Helderberg Village far ahead of the rest
District Mail Article form 2 April 2020
Written by: Tasmin Cupido
Nearly three weeks before President Cyril Ramaphosa’s national lockdown announcement, a Somerset West retirement village had already implemented safety precautionary measures to curb the spread of Covid-19 in its community.
With just under 800 dwellings and between 1 100 and 1 400 residents at any given time, the management team of Helderberg Village immediately recognised the need for a stringent plan to be applied, with the elderly especially being at risk to the coronavirus. Preparations for an effective plan began at the beginning of last month, which included a presentation to the board and recommendations to close down facilities such as the clubhouse, restaurant, golf course and so on. “I quickly realised that with a large elderly community, a process of adjustment and sensitisation was needed, for what lay ahead,” explained Vagn Nielsen, Helderberg Village CEO.
“This took the form of continual written and telephonic communications with residents, informing them of the situation and what plans were being implemented in the village to keep them safe. By the time government had issued its lockdown regulations, our residents were prepared for lockdown day.” The programme included restricting access to the village, installing hand sanitiser devices throughout the village, induction for sanitising procedures for all staff, introducing the sanitising of biometric readers at the entrance along with temperature screenings of all persons arriving at the gate.
“Any non-resident who presented with a high temperature, was denied access and sent off to their doctor. Any resident who presented with a high temperature or who had recently returned from travels outside South Africa, was requested to self-isolate for 14 days. During self-isolation, all village services to that dwelling, other than emergency services, were suspended,” Nielsen explained. “Our Rentals Department terminated all short-term rentals. Management, in consultation with the various sporting and social clubs in the village, then systematically closed down all nonessential village activities, meetings and facilities.”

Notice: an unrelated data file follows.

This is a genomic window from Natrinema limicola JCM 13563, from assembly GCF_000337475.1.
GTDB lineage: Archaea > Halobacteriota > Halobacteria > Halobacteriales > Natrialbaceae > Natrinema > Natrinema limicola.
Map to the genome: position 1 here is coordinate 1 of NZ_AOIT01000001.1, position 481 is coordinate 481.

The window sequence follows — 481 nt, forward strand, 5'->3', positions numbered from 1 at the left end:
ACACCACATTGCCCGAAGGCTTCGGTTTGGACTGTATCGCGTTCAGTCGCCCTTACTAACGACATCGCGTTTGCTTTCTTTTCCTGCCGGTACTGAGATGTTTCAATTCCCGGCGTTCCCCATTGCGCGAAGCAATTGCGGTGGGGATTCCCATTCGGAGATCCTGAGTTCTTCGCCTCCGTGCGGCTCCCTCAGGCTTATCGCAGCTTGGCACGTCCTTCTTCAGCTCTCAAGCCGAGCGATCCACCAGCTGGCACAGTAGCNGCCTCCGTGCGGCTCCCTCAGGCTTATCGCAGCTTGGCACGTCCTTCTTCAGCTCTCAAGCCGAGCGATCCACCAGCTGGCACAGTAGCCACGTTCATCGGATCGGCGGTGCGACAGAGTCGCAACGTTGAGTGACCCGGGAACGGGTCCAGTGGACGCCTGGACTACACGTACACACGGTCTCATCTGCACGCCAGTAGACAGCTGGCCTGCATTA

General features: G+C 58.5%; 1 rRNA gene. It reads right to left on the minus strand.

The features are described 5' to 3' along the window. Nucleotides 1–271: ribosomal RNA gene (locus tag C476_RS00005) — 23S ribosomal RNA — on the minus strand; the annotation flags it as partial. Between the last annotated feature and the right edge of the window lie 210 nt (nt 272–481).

Furthermore, before the national lockdown announcement, the village was registered as an essential service with the Companies and Intellectual Properties Commission and only essential services and facilities, such as catering, healthcare, refuse removal, security, emergency maintenance teams and laundry services were kept operational.
“The next big step was to send all nonessential service staff home on paid special leave for the lockdown period. The last step before lockdown was to disable the village’s biometric system for everyone, except residents and essential and emergency staff. No contractors or delivery services have access to the village. In terms of government’s lockdown regulations, villagers may only leave to purchase groceries, medicines or visit their medical practitioners.” Nielsen said residents quickly adjusted and adhered to the measures, and were wholly prepared when the president announced the national lockdown. During the lockdown period the facility’s 84-bed healthcare facility is still operational, Nielsen declared, with security across the premises on high alert.
What’s more, the village’s proactive approach before the lockdown garnered interest from other residential estates across the country as they requested assistance and advice for their Covid-19 contingency planning. “We have been commended by residents, families, friends and the police for the safety measures that have been implemented,” he said. “This lockdown is new to all of us and an understanding and partnership between the residents and village management will make the lockdown a success and minimise the risks. If we all work together, we can beat this!”